Become a social banker
Malcolm Hayday is an unusual kind of banker: One who is not out to make big profits, but whose main aim is to help charities succeed. He is the Founder and CEO of the Charity Bank, the UK’s only not-for-profit bank. The bank lends money to other charitable organisations who otherwise find credit hard to come by. I met Malcolm at one such charity in East London, called the Young People’s Project. It is an education centre for teenage parents and the Charity Bank lent them the money to buy their new premises in Ilford a few years ago.
Malcolm’s appearances would not set him aside from others in the banking profession. Wearing the uniform pin-stripped suit which betrays his 20 years of international banking experience, he looked a bit out of place in this run down East London borough. In the early nineties, Malcolm was “a casualty of the last recession”, and found himself looking for work. He told me he wanted a change of direction, “If I’m honest, I never felt totally comfortable in the City. There was always the feeling that there was another way of doing this, that would somehow make it easier to sleep at night.”
Malcolm took a position at the Charities Aid Foundation, CAF, to research the potential of making loans to the charitable sector. It was 1993 and he found charities needed capital, but were against the idea of borrowing money. At the same time, banks were unconvinced that charities were credit worthy. So, Malcolm started a private loan fund with donations by CAF’s trustees who agreed to take the burden of the risk on initial loans: “To everyone’s amazement we lent the money and got it back.” The Charity Bank grew out of this initial pilot project.
By the late 1990s Malcolm had a team of 6 people working with him and they decided to scale things up. They wanted to become a bank but it was a “tortuous road” to get there. The Financial Services Authority, the Charities Commission and the Inland Revenue were all very nervous about the concept of a not-for-profit bank. Nevertheless, on Valentines Day 2002, the call came to say that they had authorisation. Malcolm and his team had six weeks to start operating: “They weren’t waiting to shoot us down, but they were waiting for us to fall over. Each year that goes by, people believe in us more.”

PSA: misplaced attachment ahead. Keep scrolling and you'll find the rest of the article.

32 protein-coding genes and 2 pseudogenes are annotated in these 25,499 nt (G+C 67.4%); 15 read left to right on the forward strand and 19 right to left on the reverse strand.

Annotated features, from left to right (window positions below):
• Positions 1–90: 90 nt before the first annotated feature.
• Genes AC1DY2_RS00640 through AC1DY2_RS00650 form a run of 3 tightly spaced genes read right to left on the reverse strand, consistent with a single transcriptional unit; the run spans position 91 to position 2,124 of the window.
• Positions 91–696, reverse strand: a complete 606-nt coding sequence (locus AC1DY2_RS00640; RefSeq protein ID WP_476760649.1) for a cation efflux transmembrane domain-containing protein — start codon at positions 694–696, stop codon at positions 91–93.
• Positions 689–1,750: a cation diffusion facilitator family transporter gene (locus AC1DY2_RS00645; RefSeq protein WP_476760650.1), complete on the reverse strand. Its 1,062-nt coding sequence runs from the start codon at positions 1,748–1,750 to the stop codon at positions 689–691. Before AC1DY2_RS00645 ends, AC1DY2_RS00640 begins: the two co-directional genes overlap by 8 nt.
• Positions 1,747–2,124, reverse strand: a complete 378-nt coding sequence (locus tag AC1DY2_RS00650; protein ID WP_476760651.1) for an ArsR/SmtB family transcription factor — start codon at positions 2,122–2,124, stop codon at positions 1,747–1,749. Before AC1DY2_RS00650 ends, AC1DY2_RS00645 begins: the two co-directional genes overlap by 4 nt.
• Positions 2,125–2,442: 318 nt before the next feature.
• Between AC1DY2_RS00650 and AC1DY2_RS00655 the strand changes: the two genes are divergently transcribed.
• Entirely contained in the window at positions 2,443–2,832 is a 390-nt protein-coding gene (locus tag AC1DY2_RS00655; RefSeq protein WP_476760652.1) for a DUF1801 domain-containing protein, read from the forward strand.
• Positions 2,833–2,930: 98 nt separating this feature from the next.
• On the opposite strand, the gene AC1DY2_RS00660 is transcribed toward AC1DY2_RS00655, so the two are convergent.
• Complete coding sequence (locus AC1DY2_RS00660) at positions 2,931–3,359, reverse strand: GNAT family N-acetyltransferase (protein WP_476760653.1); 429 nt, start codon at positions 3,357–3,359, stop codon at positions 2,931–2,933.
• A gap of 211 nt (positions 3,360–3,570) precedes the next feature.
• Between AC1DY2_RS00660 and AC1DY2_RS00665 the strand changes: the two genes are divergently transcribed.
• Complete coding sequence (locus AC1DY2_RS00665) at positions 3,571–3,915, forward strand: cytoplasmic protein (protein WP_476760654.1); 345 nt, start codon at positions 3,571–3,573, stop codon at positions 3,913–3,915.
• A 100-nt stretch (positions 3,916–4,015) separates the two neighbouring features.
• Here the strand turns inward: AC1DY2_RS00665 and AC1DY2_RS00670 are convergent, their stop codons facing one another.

The Bank is now based in Tonbridge with 34 full time employees. They have a balance sheet of £50 million pounds, £30 million of which is lent out and £12 million of which is “waiting to go”. Their loans are made very carefully and sometimes the best advice that the bank can give to charities is to go elsewhere. Surprisingly, Malcolm comments that, “In many ways the most satisfying part of the job is getting a thank you note from those who we turn down.”
Malcolm clearly gets great satisfaction from what he does and admits that many weekends and evenings are taken up by his work. As well as running the bank, he spends lots of time building links with similar banks overseas and with universities and colleges who will produce the social bankers of the future. “You can’t do this half-heartedly. You’ve got to completely commit yourself. You have to recognise that it’s going to demand everything.”
The Charity Bank is unique because it invests the money from savings accounts solely in charities and not-for-profit organisations. The credit crisis has led to a surge of new depositors: “There’s a desire among part of the population to do things differently or to buy things from somebody who’s doing something differently. You don’t have to go to the big provider who doesn’t actually treat you as an individual.” The credit crunch may also lead to a growth in demand for the Charity Bank’s services from borrowers. As government funding is squeezed, more and more not-for-profits will be strapped for cash. “The big challenge is still getting the bank well enough known. There are still parts of the charitable market that don’t know us well.” Hopefully you blog readers will help out there. Spread the word!